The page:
RansomOps vs. Extended Detection and Response

With nearly four out of ten global organizations admitting to being victims of a ransomware attack in 2021 alone, it’s apparent that complex ransomware operations–or RansomOps–are only going to become a bigger part of the cybersecurity dialogue than they already are. 

Gartner noted that the threat of new ransomware models was a top concern among executives last year, and when you look at the stakes, the evolving landscape, and the publicized RansomOps attacks this far, you can see why.

RansomOps describes the entire multi-stage ransomware operation with an ensemble of players who contribute to these highly targeted attacks from initial ingress to lateral movement in the network to delivery of the final encryption payload. 

RansomOps take a “low and slow” approach, infiltrating the network and often remaining undetected for weeks as the attackers pivot through the targeted ecosystem, often exfiltrating sensitive data that is leveraged in double extortion schemes to assure payment of the ransom, even if the victim is able to regain access to their systems and data.

Understanding how RansomOps attacks work is the first step in knowing how to defend against them.

Understanding the RansomOps Attack Chain

According to NIST, ransomware “is a type of malicious attack where attackers encrypt an organization’s data and demand payment to restore access,” and it is a multi-phase process. Rodney Joffe, Forbes Councils Member, explains, “Security teams need to be able to recognize the initial attack long before any information is stolen and encrypted.” This means early detection, so understanding the RansomOps attack chain is necessary. 

While once the domain of simple “spray and pray” email spam campaigns, ransomware operations today are “much more sophisticated and are more akin to stealthy APT-like operations,” which means that every stage must be understood in order to defend against them. 

To do so requires understanding of the MalOp, or the entirety of the process malicious actors take “from the minute of network penetration until achieving their operational goals.” Once you understand that, you can spot opportunities to intercept a ransomware attack at initial ingress, lateral movement, command and control, etc. so you can automate response actions earlier in the kill chain as opposed to focusing solely on the ransomware payload, the tail-end of a RansomOps attack.

ISACA lists the ransomware kill chain steps as infection/ingress, privilege escalation and persistence, credential abuse and eventually data encryption. Using these as a general guide, we’ll explore what security measures can be implemented at each stage to secure at the speed of attack – and hopefully faster. 

Automating Ransomware Prevention 

To keep up with the barrage of RansomOps attacks that have accelerated with the proliferation of Ransomware as a Service (RaaS) platform offerings, many organizations have already adopted automated response strategies. Research from the SANS Institute indicates that upwards of 80% of organizations have partially automated security processes, and 85% plan on increasing that automation in the next year

While it’s good to automate security controls, adopting an operation-centric approach will help you prioritize automating the right ones. The current alert-centric approach reinforces intelligence silos by alerting to one aspect of an attack or another, leaving analysts with the time consuming work of piecing together these disparate intelligence sources because they don’t deliver the full narrative of an attack. 

An operation-centric approach, on the other hand, “allows defenders to instantly visualize the whole of a MalOp from root cause to every affected endpoint in real-time through multi-stage visualizations that deliver all of the details of an attack across all devices and all users immediately.”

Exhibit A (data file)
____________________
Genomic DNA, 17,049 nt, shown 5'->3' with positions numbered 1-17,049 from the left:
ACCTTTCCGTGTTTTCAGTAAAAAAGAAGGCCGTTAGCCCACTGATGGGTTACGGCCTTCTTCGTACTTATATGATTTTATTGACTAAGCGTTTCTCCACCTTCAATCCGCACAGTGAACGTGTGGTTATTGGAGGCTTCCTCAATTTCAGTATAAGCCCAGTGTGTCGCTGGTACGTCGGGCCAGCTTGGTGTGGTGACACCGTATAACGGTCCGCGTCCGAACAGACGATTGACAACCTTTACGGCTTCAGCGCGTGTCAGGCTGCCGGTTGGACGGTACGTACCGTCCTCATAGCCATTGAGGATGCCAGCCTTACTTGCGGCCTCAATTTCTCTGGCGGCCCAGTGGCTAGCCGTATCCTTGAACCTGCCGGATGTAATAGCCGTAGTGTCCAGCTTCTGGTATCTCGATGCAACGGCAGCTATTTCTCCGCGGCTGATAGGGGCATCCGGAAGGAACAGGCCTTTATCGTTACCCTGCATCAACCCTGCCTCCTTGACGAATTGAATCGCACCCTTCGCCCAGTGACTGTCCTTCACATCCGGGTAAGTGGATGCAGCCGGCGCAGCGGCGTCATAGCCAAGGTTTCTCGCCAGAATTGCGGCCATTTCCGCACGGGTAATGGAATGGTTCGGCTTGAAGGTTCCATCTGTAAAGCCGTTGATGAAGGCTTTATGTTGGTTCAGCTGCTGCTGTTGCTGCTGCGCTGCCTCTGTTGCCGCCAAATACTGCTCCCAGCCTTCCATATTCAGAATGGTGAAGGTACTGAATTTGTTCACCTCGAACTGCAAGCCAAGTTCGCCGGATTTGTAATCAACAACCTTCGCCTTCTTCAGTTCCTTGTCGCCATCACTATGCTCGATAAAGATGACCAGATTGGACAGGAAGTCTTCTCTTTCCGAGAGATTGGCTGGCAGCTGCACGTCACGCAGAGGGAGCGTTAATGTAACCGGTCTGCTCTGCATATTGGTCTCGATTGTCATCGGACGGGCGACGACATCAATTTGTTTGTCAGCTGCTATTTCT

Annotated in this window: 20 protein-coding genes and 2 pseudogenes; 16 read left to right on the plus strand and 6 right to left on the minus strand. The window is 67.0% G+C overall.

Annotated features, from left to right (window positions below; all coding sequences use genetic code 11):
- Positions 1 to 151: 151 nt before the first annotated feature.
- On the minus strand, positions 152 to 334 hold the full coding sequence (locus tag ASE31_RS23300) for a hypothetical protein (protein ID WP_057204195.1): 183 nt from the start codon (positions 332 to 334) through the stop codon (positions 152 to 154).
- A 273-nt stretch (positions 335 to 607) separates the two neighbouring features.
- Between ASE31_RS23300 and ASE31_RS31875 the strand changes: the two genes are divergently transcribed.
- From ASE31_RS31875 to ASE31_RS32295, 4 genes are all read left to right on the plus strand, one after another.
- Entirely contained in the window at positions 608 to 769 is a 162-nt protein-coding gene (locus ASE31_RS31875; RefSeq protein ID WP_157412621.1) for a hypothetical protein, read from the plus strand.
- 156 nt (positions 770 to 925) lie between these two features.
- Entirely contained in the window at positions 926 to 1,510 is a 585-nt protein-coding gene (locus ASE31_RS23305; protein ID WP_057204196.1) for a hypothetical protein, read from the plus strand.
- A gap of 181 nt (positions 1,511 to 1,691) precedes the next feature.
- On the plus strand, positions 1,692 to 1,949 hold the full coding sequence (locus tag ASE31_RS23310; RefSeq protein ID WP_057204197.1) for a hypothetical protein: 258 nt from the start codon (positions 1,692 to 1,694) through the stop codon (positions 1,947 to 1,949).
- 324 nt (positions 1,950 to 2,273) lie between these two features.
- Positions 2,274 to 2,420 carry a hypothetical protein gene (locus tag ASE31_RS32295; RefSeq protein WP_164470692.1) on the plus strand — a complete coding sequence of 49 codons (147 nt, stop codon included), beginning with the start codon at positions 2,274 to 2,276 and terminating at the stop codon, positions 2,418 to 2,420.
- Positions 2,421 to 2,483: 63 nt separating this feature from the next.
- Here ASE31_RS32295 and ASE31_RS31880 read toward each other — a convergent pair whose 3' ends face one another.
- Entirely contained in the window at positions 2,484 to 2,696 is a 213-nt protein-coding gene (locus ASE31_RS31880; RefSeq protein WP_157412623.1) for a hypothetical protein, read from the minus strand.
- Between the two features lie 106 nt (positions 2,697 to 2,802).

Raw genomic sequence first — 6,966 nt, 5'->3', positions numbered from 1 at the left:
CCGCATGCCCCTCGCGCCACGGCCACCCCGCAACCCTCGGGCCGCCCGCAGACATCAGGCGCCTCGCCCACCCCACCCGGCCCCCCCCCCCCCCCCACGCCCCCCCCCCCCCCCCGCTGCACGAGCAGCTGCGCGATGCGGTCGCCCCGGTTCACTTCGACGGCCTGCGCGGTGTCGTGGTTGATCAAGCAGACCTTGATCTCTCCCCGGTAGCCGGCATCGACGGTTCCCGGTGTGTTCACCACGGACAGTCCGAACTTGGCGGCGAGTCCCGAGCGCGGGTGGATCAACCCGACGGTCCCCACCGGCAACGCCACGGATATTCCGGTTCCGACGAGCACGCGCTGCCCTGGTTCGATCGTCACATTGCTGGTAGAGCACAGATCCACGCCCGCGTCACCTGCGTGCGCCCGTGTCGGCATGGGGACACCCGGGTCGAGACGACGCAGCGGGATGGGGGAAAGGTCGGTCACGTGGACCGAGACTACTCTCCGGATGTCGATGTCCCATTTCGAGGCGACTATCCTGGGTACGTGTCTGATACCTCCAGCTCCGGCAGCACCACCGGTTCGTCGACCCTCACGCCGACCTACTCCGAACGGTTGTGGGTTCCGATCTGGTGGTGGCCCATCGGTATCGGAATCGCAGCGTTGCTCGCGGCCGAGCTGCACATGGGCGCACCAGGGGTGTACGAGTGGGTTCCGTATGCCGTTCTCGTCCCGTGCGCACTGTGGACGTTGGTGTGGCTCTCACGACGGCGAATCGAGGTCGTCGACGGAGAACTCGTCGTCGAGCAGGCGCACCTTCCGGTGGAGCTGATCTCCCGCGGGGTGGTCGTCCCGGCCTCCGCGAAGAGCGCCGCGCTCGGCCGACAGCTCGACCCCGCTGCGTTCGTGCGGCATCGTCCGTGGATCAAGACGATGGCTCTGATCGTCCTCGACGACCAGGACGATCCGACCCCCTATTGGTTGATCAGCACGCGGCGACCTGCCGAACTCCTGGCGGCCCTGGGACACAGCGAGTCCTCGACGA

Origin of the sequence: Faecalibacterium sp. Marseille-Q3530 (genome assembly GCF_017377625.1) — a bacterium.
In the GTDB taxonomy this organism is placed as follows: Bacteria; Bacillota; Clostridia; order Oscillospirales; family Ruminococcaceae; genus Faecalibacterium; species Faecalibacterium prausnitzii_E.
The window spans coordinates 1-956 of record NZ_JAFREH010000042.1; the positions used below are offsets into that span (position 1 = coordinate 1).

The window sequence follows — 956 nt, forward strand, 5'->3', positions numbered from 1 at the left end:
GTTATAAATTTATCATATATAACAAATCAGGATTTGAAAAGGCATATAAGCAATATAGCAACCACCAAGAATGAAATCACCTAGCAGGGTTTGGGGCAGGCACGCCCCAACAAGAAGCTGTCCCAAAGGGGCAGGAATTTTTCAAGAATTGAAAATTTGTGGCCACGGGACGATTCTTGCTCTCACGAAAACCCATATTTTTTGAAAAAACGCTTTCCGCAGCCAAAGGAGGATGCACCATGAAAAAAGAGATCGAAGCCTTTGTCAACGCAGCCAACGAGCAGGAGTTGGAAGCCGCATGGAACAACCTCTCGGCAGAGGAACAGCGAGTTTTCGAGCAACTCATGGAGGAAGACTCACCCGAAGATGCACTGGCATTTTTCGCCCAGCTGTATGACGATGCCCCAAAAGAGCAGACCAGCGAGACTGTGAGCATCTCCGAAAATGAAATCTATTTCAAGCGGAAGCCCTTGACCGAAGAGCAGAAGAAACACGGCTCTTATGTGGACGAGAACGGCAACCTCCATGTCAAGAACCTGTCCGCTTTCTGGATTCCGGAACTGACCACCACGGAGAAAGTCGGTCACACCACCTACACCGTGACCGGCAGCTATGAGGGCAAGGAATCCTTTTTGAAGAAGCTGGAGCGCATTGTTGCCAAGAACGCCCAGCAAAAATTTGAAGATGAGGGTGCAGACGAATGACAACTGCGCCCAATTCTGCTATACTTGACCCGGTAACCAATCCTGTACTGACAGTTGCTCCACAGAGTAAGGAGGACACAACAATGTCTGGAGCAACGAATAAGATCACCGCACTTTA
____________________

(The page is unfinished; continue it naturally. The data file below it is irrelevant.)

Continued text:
This means the analyst is able to address all aspects of an attack immediately across all impacted devices, users and systems in order to return remediation responses instantly without the the laborious task of triaging and investigating a slew or otherwise uncorrelated alerts, of good portion of which turn out to be false positives.

Mean time to detect and remediate are key measures here, and they can mean the difference between responding to an event versus mitigating an already successful attack.

What Can You Automate?

Using ISACA’s list as a guide, we can break down a ransomware attack chain into several elements and investigate ways that security automation can be used within them. While RansomOps (many of which employ RaaS) can automate at nearly every stage of attack, we will see how automation using an Extended Detection and Response (XDR) solution can be leveraged to disrupt attackers at every stage:

  • Reconnaissance: Before the initial strike, bad actors are scoping out your network and its defenses. Unlike the old spray-and-pray ransomware models, RansomOps targets are chosen for a reason–typically because they have the ability to pay a large ransom demand, but also because they are vulnerable An XDR solution can be useful in correlating the clues from different telemetry sources that together can reveal the network is being probed. An XDR solution can allow Defenders to easily investigate network mapping and discovery attempts launched from unexpected sources.
  • Ingress: This is where the attackers, often Initial Access Brokers where RansomOps are concerned, gain initial access to your network. An XDR solution with an operation-centric approach can automate detection and response at this early stage so that–if we are doing our jobs right–we never even know it was a potential ransomware attack, but instead just another run of the mill intrusion attempt. Defenders can leverage an XDR solution to thwart phishing attempts, disable tainted links and malicious macros in email attachments. Defenders can also detect and block binaries that are attempting to create new registry values or other suspicious activity on endpoints.